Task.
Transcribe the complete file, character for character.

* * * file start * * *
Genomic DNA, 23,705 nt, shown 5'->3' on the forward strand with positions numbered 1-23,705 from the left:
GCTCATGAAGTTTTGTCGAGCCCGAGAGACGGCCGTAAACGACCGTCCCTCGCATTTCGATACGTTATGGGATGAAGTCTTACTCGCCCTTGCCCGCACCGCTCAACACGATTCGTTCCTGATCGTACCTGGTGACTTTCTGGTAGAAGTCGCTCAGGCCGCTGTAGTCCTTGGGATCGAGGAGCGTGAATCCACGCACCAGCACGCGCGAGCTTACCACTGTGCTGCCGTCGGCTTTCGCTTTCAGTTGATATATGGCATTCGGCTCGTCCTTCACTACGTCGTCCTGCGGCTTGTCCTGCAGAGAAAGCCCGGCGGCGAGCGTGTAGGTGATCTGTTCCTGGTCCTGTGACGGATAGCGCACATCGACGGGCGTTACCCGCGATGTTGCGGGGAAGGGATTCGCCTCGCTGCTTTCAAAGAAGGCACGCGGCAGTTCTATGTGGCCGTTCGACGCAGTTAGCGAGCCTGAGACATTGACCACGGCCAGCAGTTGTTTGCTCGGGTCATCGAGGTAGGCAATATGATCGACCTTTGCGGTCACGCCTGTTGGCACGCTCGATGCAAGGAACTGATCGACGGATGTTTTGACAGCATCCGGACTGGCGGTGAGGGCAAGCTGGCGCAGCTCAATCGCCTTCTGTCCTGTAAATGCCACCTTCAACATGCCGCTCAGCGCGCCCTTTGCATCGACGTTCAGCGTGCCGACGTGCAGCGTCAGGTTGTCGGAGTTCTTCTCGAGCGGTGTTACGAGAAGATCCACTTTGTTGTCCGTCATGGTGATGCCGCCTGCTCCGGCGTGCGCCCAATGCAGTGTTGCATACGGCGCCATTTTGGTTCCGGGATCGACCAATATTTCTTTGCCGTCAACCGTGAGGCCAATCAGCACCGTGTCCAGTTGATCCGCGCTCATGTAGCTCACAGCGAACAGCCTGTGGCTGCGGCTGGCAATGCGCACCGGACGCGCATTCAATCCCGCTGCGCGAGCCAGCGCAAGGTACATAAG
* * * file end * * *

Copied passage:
Genomic DNA, 23,705 nt, shown 5'->3' on the forward strand with positions numbered 1-23,705 from the left:
GCTCATGAAGTTTTGTCGAGCCCGAGAGACGGCCGTAAACGACCGTCCCTCGCATTTCGATACGTTATGGGATGAAGTCTTACTCGCCCTTGCCCGCACCGCTCAACACGATTCGTTCCTGATCGTACCTGGTGACTTTCTGGTAGAAGTCGCTCAGGCCGCTGTAGTCCTTGGGATCGAGGAGCGTGAATCCACGCACCAGCACGCGCGAGCTTACCACTGTGCTGCCGTCGGCTTTCGCTTTCAGTTGATATATGGCATTCGGCTCGTCCTTCACTACGTCGTCCTGCGGCTTGTCCTGCAGAGAAAGCCCGGCGGCGAGCGTGTAGGTGATCTGTTCCTGGTCCTGTGACGGATAGCGCACATCGACGGGCGTTACCCGCGATGTTGCGGGGAAGGGATTCGCCTCGCTGCTTTCAAAGAAGGCACGCGGCAGTTCTATGTGGCCGTTCGACGCAGTTAGCGAGCCTGAGACATTGACCACGGCCAGCAGTTGTTTGCTCGGGTCATCGAGGTAGGCAATATGATCGACCTTTGCGGTCACGCCTGTTGGCACGCTCGATGCAAGGAACTGATCGACGGATGTTTTGACAGCATCCGGACTGGCGGTGAGGGCAAGCTGGCGCAGCTCAATCGCCTTCTGTCCTGTAAATGCCACCTTCAACATGCCGCTCAGCGCGCCCTTTGCATCGACGTTCAGCGTGCCGACGTGCAGCGTCAGGTTGTCGGAGTTCTTCTCGAGCGGTGTTACGAGAAGATCCACTTTGTTGTCCGTCATGGTGATGCCGCCTGCTCCGGCGTGCGCCCAATGCAGTGTTGCATACGGCGCCATTTTGGTTCCGGGATCGACCAATATTTCTTTGCCGTCAACCGTGAGGCCAATCAGCACCGTGTCCAGTTGATCCGCGCTCATGTAGCTCACAGCGAACAGCCTGTGGCTGCGGCTGGCAATGCGCACCGGACGCGCATTCAATCCCGCTGCGCGAGCCAGCGCAAGGTACATAAG